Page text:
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"Benny, I just comb my hair this way, I'm not really stupid," Coetzee says, and Kaars winces, until Coetzee pats him on the shoulder. "Don't worry about it, Benny," he says. "Don't worry about it."
Scrambling for safer ground, Kaars talks about why he likes boxing. "It's a man's sport," he says. "People know to stay away from you." Proudly, he begins to tell of a recent street fight in which he successfully imparted this knowledge to an unbeliever.
"Feeling proud about it, Benny?" Coetzee asks.
"Yeah, I feel proud."
"What would have happened if you had hurt your hands?"
Kaars gives this question careful consideration. "Mostly, I just kicked him," he says, and escapes outside.
"One thing Benny's got to understand is that a mistake is there forever, a loss is there forever, on your record," Coetzee says as he watches Kaars leave. "You fight the wrong fight at the wrong time, and you're just a gym fighter forever. Benny's done a lot, he's sacrificed a lot, but he's just got a little bit of what he could have. If a fighter lives too easy, if his childhood was easy, then he cannot be a fighter. If he gets money when he pleases, then he won't make it. You have to sacrifice for it."
Coetzee wants to know about Holmes, the man to whom his fortunes are tied and who kept him dangling for months before agreeing to fight. He's told a little about Holmes's tough scramble up from the mean streets and lean times of his boyhood in Easton, Pa. Coetzee nods his head. "He should feel fortunate that it was like that for him," he says. "It's what made him a great fighter."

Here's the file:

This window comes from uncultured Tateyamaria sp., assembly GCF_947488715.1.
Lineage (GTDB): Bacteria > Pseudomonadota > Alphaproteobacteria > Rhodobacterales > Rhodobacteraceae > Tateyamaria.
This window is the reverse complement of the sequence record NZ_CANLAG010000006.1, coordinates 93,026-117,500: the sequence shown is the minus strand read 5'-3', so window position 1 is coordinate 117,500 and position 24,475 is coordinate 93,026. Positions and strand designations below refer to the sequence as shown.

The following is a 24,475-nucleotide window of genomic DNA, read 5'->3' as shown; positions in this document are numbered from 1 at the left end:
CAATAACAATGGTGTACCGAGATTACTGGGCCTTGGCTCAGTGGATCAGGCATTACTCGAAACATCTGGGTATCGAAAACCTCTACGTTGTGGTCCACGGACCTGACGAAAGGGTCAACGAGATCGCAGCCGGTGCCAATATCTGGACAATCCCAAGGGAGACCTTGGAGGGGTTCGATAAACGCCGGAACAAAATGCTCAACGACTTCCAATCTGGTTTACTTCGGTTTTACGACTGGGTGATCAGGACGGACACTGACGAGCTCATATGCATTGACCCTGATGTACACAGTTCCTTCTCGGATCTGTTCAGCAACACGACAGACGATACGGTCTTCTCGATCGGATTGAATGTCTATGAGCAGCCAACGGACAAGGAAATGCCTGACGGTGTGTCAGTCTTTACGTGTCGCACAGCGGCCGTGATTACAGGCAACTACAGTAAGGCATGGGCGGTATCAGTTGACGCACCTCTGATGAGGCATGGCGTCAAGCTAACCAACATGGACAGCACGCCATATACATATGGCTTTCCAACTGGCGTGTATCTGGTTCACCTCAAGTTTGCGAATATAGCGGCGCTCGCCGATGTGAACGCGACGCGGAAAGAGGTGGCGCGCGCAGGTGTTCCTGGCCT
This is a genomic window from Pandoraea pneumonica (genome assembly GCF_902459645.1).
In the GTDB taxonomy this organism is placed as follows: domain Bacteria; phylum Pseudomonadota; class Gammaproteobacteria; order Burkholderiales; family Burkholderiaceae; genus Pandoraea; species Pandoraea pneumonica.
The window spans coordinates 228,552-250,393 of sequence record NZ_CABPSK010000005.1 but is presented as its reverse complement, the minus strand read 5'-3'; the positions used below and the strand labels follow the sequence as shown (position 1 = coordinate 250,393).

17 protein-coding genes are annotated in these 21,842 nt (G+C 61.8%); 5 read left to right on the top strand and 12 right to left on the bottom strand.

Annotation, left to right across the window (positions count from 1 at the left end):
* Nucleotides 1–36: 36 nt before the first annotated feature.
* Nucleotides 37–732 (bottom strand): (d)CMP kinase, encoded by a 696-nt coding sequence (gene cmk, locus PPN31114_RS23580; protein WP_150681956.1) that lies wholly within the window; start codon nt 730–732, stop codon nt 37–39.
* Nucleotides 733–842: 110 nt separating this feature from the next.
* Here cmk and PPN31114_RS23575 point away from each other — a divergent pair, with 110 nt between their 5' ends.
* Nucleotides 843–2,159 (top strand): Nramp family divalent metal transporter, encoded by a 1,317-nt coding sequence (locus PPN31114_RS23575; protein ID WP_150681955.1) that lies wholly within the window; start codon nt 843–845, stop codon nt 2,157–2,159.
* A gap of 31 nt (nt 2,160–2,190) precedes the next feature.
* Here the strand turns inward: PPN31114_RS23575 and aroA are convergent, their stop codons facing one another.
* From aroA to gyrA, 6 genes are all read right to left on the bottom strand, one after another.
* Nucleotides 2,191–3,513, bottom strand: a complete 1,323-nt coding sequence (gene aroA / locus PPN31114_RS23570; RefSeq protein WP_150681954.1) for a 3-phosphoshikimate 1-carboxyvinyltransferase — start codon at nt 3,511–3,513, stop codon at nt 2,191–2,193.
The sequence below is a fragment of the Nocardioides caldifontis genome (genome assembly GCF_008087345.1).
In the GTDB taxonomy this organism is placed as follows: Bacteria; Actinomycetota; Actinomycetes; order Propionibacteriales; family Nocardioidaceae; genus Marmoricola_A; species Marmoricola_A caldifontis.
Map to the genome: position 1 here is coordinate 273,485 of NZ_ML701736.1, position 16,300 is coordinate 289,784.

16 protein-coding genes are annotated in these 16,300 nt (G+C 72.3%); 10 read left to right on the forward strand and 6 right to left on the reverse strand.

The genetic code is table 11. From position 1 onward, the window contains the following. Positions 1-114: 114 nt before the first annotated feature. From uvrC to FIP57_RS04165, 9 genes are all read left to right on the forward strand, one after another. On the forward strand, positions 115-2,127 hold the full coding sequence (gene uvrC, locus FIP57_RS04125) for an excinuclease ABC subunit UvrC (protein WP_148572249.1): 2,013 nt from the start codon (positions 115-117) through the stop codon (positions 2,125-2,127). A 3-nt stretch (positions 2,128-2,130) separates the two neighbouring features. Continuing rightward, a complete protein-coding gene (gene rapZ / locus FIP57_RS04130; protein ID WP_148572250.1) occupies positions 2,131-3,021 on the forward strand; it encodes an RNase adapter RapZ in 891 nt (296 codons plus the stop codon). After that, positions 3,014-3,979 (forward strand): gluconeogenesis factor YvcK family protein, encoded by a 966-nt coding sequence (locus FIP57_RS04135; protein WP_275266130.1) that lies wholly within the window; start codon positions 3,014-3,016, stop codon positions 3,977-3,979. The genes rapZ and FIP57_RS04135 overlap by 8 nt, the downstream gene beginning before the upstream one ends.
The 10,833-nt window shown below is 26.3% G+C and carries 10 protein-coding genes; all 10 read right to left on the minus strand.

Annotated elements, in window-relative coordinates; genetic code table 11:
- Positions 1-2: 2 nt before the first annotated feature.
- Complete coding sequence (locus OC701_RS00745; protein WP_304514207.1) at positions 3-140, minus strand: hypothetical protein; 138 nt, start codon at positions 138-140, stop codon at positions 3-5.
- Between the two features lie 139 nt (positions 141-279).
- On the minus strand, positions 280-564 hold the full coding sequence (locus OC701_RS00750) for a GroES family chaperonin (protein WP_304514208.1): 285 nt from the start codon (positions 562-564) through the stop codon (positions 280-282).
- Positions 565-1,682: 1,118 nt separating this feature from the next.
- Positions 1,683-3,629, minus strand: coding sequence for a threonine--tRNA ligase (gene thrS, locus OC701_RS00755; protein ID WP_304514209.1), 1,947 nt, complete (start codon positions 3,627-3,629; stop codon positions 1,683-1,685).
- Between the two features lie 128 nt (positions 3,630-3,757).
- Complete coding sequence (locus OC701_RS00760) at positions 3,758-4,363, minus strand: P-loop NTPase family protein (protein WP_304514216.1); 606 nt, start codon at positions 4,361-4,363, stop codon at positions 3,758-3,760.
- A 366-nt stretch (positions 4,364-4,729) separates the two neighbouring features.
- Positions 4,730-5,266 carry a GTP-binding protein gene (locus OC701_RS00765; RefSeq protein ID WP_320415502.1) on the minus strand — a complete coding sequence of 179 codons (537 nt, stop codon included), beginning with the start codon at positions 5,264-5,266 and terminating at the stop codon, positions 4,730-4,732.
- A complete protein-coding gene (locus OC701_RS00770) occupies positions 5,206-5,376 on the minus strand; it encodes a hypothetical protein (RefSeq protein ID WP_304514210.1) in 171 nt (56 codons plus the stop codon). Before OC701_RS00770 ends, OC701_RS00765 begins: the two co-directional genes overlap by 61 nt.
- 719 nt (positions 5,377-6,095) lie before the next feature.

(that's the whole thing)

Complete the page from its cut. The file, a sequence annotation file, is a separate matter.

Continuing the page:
Coetzee was six years old when he began to box. His father supplied the will until he had kindled it in his son. For Philip (Flip) Coetzee, boxing was a metal to be mined out of the soul of his son. "All my father's people and my grandfather's were for boxing," says the elder Coetzee, 52, who is sitting, tight-lipped and tense, in his home in Witfield, five miles from Boksburg. "We used to live for it. When Gerrie was born, I said, 'I'm going to make him a boxer.' I only wanted him to box. And he didn't want to disappoint me. I've been in his corner now 28 years."
The rituals were established early, when Gerrie was 12. Every morning, the father would wake the son at five and watch out the window, timing him as he did his roadwork. By the time Gerrie was 13, Flip had completed his own gym next to the house, and the boy worked out there every day. "Even when he was sick," Flip remembers, "I took him from his bed to the gym."